A recently reported case in New York State Supreme Court (Nassau County) addresses issues covered in prior blog posts as they relate to the New York Religious Corporation Law. Kelley v. Garuda (Index No. 7016/2004) is a case involving a dispute regarding the International Society for Kirshna Consciousness and a temple located in Freeport, New York.
The International Society for Krishna Consciousness is known by the acronym “ISKCON”. In this case, the Krishna temple had been “taken over” by certain individuals who were espousing a religious doctrine contrary to that being promulgated by ISKCON. They were running the Temple and were not being answerable to ISKCON, who claimed the authority to own and run the temple in question.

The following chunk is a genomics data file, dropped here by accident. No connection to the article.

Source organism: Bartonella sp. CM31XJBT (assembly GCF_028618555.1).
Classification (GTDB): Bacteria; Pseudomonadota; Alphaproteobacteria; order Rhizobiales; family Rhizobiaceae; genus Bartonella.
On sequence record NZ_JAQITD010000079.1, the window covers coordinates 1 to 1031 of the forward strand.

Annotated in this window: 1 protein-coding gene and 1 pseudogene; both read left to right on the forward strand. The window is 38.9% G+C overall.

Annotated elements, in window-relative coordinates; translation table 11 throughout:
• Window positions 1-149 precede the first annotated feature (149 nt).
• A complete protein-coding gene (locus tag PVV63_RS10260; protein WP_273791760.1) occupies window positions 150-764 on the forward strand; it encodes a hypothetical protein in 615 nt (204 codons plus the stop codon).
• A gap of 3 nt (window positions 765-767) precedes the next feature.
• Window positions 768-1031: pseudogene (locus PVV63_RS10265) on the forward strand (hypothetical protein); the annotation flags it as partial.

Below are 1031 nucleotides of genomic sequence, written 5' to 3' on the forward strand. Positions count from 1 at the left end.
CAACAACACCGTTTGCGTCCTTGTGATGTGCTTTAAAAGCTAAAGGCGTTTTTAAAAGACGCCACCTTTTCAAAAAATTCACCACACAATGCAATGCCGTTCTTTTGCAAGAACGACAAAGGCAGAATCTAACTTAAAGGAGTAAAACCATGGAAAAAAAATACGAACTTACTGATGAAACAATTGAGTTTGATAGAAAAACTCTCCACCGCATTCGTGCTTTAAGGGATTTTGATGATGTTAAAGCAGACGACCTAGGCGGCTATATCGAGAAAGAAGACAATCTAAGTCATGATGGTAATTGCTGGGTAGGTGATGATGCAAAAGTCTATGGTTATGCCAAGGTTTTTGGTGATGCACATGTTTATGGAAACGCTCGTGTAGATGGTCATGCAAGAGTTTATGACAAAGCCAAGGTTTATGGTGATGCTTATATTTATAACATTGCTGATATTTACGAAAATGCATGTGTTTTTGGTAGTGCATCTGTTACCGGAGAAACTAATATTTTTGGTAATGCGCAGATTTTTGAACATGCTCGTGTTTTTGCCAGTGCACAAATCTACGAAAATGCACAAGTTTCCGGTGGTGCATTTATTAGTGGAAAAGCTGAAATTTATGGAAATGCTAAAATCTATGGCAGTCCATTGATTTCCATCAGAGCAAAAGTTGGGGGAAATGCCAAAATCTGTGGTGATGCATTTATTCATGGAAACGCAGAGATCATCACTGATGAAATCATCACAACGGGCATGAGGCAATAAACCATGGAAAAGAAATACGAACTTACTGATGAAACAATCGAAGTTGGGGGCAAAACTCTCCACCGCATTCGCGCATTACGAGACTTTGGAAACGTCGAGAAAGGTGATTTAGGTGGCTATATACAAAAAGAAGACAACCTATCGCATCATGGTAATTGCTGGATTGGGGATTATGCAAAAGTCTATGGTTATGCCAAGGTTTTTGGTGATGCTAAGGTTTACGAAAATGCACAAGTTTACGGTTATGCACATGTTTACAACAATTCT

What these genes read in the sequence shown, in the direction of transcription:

This dispute left the Court with a tricky legal situation. The First Amendment to the United States Constitution states, in pertinent part, that Congress shall “make no law respecting an establishment of religion, or prohibiting the free exercise thereof.” This puts Courts in a difficult position when a dispute arises within a religious institution. As in the ISKCON case, our firm has handled many cases in which there may be conflicts between different factions in a religious institution. These cases may involve any religion. The question then arises whether a Court can get involved in deciding such disputes without running afoul of the First Amendment.